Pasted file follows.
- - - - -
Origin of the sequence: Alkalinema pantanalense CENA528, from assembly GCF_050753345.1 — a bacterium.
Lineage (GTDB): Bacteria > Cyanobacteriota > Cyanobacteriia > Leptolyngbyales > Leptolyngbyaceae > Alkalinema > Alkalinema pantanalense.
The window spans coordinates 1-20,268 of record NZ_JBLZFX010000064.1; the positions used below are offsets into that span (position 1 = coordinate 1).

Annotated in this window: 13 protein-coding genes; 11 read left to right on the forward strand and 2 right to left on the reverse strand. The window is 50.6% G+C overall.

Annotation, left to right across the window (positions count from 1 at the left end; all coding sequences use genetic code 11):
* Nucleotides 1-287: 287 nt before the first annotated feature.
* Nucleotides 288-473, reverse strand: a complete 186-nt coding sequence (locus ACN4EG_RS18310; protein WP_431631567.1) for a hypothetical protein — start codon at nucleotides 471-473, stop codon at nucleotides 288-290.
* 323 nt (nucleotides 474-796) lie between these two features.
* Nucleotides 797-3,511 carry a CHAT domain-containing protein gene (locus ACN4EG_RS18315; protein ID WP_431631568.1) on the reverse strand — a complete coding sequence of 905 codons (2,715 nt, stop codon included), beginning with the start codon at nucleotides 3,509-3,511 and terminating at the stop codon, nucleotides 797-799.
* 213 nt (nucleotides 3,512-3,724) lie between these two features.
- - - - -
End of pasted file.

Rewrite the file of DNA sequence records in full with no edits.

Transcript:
Origin of the sequence: Alkalinema pantanalense CENA528, from assembly GCF_050753345.1 — a bacterium.
Lineage (GTDB): Bacteria > Cyanobacteriota > Cyanobacteriia > Leptolyngbyales > Leptolyngbyaceae > Alkalinema > Alkalinema pantanalense.
The window spans coordinates 1-20,268 of record NZ_JBLZFX010000064.1; the positions used below are offsets into that span (position 1 = coordinate 1).

Annotated in this window: 13 protein-coding genes; 11 read left to right on the forward strand and 2 right to left on the reverse strand. The window is 50.6% G+C overall.

Annotation, left to right across the window (positions count from 1 at the left end; all coding sequences use genetic code 11):
* Nucleotides 1-287: 287 nt before the first annotated feature.
* Nucleotides 288-473, reverse strand: a complete 186-nt coding sequence (locus ACN4EG_RS18310; protein WP_431631567.1) for a hypothetical protein — start codon at nucleotides 471-473, stop codon at nucleotides 288-290.
* 323 nt (nucleotides 474-796) lie between these two features.
* Nucleotides 797-3,511 carry a CHAT domain-containing protein gene (locus ACN4EG_RS18315; protein ID WP_431631568.1) on the reverse strand — a complete coding sequence of 905 codons (2,715 nt, stop codon included), beginning with the start codon at nucleotides 3,509-3,511 and terminating at the stop codon, nucleotides 797-799.
* 213 nt (nucleotides 3,512-3,724) lie between these two features.